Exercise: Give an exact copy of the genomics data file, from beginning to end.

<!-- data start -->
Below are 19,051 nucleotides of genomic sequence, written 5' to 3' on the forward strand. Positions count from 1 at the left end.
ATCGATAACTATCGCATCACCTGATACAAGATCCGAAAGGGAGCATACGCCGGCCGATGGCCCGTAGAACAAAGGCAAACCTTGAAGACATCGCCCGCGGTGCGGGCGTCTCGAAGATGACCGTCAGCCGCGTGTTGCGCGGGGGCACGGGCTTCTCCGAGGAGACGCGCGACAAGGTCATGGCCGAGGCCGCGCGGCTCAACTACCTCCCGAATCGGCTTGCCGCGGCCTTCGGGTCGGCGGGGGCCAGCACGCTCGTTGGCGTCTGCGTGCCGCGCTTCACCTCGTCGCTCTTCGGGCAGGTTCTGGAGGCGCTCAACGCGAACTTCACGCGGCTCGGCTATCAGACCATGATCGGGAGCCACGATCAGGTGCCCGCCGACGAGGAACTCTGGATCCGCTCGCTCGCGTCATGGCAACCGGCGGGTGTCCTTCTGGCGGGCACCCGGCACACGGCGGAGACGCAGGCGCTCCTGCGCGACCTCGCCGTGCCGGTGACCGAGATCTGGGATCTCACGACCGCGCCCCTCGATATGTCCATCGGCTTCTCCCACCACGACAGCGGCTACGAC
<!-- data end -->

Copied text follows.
Below are 19,051 nucleotides of genomic sequence, written 5' to 3' on the forward strand. Positions count from 1 at the left end.
ATCGATAACTATCGCATCACCTGATACAAGATCCGAAAGGGAGCATACGCCGGCCGATGGCCCGTAGAACAAAGGCAAACCTTGAAGACATCGCCCGCGGTGCGGGCGTCTCGAAGATGACCGTCAGCCGCGTGTTGCGCGGGGGCACGGGCTTCTCCGAGGAGACGCGCGACAAGGTCATGGCCGAGGCCGCGCGGCTCAACTACCTCCCGAATCGGCTTGCCGCGGCCTTCGGGTCGGCGGGGGCCAGCACGCTCGTTGGCGTCTGCGTGCCGCGCTTCACCTCGTCGCTCTTCGGGCAGGTTCTGGAGGCGCTCAACGCGAACTTCACGCGGCTCGGCTATCAGACCATGATCGGGAGCCACGATCAGGTGCCCGCCGACGAGGAACTCTGGATCCGCTCGCTCGCGTCATGGCAACCGGCGGGTGTCCTTCTGGCGGGCACCCGGCACACGGCGGAGACGCAGGCGCTCCTGCGCGACCTCGCCGTGCCGGTGACCGAGATCTGGGATCTCACGACCGCGCCCCTCGATATGTCCATCGGCTTCTCCCACCACGACAGCGGCTACGAC